Botox isn’t without its risks — on mental health, too.
People who wish to undergo cosmetic treatments such as Botox should have their mental health assessed beforehand, an expert has advised.
The accessibility and low cost of cosmetic injections is feeding into body-image issues — and is part of the reasoning behind the call for mental health assessments, in addition to reports of painful side effects by under-informed patients.
Dr. Toni Pikoos, an Australian clinical psychologist who specializes in body image and related disorders, told the Guardian that psychological risks are often ignored by regulators — adding the relatively low cost of cosmetic injections “can make them an even more dangerous space than surgery.”
“They’re seen as being these quick and easy low-risk treatments… [but] the research tells us that body dysmorphic disorder (BDD) and other mental health issues are much higher prevalence in people seeking nonsurgical cosmetic procedures,” Pikoos said.
Patients that have had Botox treatments claim they’ve been “medically gaslit” after receiving the treatment, and told the side effects were normal, according to the outlet.
A study from the American Society of Plastic Surgeons found Botox injections were the most popular noninvasive cosmetic procedure in 2020, with 4.4 million procedures performed.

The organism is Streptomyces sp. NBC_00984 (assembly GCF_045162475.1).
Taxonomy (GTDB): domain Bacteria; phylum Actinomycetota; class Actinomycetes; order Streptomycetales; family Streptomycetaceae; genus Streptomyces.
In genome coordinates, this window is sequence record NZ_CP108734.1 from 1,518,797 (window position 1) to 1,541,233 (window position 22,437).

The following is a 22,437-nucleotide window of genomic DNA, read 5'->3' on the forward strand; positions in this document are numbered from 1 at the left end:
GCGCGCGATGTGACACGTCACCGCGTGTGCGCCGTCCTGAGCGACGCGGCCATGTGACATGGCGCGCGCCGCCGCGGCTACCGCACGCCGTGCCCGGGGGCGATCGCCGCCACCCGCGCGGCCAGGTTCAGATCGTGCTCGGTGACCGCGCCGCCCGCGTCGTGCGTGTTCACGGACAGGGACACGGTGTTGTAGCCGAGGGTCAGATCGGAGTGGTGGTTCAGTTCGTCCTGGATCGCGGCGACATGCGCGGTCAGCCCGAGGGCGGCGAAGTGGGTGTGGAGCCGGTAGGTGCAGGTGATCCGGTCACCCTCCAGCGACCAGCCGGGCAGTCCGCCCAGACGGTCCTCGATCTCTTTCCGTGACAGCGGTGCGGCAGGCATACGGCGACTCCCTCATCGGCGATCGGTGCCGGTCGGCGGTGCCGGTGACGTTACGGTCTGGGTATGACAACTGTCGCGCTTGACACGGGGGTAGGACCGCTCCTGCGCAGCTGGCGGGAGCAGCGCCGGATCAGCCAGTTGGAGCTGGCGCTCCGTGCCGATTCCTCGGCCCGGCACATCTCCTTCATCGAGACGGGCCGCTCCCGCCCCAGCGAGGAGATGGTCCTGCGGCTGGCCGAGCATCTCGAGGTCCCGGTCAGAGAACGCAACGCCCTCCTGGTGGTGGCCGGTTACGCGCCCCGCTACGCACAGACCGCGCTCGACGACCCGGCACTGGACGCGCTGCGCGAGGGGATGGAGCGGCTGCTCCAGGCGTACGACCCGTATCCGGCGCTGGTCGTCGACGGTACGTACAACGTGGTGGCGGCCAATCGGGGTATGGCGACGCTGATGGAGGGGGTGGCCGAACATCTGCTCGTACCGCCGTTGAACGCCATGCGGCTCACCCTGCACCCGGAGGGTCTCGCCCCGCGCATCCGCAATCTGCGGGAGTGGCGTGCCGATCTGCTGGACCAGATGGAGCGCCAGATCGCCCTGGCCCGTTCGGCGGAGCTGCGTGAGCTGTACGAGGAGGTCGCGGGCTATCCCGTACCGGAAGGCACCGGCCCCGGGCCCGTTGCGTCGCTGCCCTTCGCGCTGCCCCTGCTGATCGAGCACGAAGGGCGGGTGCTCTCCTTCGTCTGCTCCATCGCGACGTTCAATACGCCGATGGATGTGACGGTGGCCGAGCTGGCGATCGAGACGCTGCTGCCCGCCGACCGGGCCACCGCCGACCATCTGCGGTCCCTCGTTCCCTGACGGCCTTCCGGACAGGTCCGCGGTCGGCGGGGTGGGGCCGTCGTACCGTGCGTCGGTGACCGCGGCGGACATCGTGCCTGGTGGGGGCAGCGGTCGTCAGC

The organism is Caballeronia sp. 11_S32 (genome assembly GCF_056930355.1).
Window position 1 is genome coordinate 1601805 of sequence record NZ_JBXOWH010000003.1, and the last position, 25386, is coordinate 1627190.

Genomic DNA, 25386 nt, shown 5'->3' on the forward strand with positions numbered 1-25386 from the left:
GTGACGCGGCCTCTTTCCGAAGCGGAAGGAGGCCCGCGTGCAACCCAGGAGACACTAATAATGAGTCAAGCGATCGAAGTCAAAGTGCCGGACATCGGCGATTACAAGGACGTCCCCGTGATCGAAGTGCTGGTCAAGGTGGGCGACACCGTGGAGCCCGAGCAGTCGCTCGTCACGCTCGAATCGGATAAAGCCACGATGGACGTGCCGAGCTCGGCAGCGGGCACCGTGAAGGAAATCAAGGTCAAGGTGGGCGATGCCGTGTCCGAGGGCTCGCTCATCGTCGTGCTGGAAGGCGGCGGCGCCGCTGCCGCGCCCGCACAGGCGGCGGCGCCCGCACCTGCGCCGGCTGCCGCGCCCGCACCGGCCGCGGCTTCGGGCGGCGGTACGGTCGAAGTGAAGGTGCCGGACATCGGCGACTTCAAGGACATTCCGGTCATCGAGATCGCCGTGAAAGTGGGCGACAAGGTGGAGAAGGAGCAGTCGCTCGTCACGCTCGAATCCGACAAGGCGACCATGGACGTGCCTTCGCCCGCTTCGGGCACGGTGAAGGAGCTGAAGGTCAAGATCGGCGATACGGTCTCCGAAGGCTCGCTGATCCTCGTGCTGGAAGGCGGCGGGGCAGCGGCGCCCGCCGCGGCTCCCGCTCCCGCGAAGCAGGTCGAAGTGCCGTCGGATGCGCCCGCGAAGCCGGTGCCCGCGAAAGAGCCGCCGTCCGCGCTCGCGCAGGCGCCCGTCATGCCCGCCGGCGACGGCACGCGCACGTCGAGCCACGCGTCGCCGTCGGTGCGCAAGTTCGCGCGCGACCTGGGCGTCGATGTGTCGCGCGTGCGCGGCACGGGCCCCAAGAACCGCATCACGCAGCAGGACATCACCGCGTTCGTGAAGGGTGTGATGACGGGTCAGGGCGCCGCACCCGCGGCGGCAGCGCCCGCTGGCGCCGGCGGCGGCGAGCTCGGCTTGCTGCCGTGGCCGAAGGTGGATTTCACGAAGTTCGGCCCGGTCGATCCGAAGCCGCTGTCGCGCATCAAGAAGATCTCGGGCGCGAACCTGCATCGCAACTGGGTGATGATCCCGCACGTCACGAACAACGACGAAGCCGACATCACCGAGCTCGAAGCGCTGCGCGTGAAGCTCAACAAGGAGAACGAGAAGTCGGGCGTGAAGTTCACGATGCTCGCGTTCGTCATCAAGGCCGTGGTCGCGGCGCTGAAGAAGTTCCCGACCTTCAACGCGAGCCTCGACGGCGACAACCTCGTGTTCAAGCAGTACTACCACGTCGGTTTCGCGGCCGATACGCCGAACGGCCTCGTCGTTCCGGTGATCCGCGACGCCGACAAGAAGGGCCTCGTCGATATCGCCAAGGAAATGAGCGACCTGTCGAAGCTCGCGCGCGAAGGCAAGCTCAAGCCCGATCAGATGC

Patients undergoing cosmetic surgeries are required to first meet and discuss their procedures, with doctors referring them to a psychologist if they have concerns.
However, the same protocol is not required for Botox.
Pikoos explained that the industry is “highly unregulated,” and, unfortunately, people are being taken advantage of, adding some people are more “vulnerable.” They are “just getting anything that’s recommend to them,” said Pikoos.
“Mental health screening needs to be mandatory for all procedures,” the psychologist said. “I’ve seen lots of clients who have had really bad experiences with anti-wrinkle injections and fillers, who were really vulnerable at the time that they went to go to a clinic.”